Pierre Tristam gets a number of facts wrong in an op-ed published in Florida's Sun Sentinel. He falsely claims Gazans can't fish in the Mediterranean (they can) and that they cannot trade with the outside world. They do.
PBS’ "Newshour" aired back-to-back stories about Gaza and Israel resuming normal life. The Gaza segment is filled with civilians and devastation. In contrast, viewers do not see a single Israeli victim of Hamas rockets, nor is there one shot of destruction in southern Israel.
In Operation Pillar of Defense, some media, relying on Palestinian sources, exaggerate the proportion of civilian casualties in Gaza. They give less weight to Israeli figures and ignore the fact that 2 out of 3 fatalities are men between ages 18-40.
In a Washington Post op-ed, Israel's ambassador to the United States writes, “Hamas knows that it cannot destroy us militarily but believes that it might do so through the media."
The many criticisms of a recent New York Times article by David Carr might feel like a confusing blur of names. But regardless of whose name is spelled how, the reporter did a dramatic disservice to readers by ignoring facts and context in his indictment of Israel.
Comedian Jon Lovitz demonstrated a greater capacity for moral discernment and reasoning than some Christian peacemakers during the Pillar of Defense Operation.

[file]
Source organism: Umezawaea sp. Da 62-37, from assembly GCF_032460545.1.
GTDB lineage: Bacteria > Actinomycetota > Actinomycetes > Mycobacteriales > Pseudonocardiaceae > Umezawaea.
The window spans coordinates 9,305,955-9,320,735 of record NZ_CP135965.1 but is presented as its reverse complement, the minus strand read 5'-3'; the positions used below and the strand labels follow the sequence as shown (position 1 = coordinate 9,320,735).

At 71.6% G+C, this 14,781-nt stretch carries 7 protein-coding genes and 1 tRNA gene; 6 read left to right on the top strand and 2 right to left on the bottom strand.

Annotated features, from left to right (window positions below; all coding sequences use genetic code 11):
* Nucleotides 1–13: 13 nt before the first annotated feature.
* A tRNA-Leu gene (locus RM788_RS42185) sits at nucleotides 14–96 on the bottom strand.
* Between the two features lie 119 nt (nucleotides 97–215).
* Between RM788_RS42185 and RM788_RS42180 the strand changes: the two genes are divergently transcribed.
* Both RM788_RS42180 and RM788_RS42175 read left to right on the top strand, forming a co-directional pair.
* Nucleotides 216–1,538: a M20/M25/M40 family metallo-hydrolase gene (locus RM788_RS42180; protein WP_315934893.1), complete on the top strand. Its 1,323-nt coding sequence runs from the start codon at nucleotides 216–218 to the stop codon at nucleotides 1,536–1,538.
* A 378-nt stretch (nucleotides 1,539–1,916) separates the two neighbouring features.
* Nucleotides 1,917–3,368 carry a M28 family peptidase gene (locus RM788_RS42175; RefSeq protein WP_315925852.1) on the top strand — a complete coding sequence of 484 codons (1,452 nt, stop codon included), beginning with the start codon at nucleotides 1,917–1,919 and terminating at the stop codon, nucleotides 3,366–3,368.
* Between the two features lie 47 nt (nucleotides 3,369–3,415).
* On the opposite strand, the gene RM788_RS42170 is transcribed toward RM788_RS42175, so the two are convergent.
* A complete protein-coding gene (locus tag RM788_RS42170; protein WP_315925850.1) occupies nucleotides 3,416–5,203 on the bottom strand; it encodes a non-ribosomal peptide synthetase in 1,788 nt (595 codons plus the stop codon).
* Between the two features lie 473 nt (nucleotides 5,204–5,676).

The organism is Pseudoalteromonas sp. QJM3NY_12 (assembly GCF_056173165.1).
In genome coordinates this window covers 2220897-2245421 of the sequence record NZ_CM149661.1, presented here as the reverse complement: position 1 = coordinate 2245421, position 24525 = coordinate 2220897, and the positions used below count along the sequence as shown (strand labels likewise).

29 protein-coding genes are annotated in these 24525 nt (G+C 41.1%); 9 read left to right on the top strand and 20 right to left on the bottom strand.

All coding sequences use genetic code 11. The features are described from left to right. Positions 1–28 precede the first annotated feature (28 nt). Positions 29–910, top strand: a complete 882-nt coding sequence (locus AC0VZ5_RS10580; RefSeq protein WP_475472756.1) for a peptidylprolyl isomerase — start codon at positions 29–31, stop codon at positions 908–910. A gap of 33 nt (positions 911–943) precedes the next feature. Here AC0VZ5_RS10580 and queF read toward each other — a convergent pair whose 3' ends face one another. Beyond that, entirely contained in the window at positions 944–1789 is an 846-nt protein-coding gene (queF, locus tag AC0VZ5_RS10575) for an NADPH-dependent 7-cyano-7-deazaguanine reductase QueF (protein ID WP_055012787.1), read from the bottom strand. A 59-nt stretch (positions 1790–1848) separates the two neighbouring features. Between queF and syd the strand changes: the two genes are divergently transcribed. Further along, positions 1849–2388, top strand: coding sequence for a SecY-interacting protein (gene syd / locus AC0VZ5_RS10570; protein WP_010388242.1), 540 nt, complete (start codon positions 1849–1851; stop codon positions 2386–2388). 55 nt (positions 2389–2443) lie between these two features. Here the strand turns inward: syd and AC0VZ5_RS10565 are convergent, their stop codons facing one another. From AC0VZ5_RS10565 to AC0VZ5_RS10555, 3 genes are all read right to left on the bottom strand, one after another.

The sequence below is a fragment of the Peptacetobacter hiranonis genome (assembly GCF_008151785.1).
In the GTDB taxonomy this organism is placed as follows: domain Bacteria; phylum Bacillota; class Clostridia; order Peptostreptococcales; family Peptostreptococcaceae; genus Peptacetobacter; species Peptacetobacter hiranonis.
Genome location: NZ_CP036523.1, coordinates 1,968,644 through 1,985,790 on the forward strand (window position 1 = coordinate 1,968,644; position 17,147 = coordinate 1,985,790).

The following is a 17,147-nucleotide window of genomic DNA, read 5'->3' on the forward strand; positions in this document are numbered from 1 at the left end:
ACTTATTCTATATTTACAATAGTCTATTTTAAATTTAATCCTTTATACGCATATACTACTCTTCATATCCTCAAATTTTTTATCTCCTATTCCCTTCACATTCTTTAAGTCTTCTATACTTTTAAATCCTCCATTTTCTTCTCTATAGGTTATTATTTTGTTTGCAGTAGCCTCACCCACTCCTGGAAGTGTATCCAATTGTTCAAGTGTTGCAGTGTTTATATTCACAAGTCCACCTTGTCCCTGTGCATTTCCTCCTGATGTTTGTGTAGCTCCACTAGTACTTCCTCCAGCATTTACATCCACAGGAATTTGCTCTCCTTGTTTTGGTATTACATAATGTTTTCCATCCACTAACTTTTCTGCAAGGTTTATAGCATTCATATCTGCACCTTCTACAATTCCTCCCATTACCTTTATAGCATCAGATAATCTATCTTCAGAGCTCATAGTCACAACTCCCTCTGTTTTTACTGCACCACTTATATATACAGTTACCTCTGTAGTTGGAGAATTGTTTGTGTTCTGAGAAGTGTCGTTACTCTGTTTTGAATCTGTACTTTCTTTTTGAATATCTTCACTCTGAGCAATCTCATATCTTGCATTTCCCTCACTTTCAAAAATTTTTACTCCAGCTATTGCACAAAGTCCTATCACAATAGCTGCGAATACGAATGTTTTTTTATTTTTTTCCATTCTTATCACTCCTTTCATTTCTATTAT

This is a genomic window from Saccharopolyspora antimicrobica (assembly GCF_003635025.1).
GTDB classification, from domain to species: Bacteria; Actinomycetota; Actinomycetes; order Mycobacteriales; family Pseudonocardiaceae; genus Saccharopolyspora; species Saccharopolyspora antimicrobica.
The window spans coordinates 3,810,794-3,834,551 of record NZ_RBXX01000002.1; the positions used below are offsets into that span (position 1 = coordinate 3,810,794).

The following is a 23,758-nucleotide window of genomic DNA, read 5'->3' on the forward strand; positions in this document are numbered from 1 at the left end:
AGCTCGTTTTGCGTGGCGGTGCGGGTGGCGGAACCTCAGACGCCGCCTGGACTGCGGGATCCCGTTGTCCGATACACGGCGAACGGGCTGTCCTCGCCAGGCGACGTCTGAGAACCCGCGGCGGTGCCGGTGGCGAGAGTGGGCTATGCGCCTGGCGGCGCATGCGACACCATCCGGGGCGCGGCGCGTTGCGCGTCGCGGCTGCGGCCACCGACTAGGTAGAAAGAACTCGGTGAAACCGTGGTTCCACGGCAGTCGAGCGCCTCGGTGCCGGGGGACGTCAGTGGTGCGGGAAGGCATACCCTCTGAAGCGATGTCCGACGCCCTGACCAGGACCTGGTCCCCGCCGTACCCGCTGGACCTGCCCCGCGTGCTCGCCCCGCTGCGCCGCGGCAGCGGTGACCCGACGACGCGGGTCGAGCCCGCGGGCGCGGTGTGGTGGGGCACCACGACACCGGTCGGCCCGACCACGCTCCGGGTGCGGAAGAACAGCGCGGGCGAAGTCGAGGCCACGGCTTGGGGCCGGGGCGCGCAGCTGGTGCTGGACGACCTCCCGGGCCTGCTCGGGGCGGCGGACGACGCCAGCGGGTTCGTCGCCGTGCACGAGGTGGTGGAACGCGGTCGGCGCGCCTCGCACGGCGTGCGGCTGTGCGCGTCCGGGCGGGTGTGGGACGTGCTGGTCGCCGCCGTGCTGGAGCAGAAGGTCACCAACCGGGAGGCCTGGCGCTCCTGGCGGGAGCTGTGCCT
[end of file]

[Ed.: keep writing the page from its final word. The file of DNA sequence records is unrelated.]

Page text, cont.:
Following communication from CAMERA staff and readers, Yahoo! News editors have changed a photo montage headline which falsely identified Israeli children fleeing rocket attacks as "Gaza's children caught in crossfire."
On a regular basis, The Huffington Post is a wasteland of biased and context-free reporting about Israel. During the current conflict between Israel and Hamas in the Gaza Strip, The Huffington Post has hit a new low.
NPR's Leila Fadel, a victim of harassment by Egyptian authorities, raises the false charge of Israel targeting journalists. She states Israel "struck a media building," without noting that Israel hit equipment belonging to Hamas' Al-Aqsa TV and Al-Quds TV.
Some in the media are fixated on blaming Israeli Prime Minister Benjamin Netanyahu for whatever goes wrong in the Israeli-Palestinian conflict.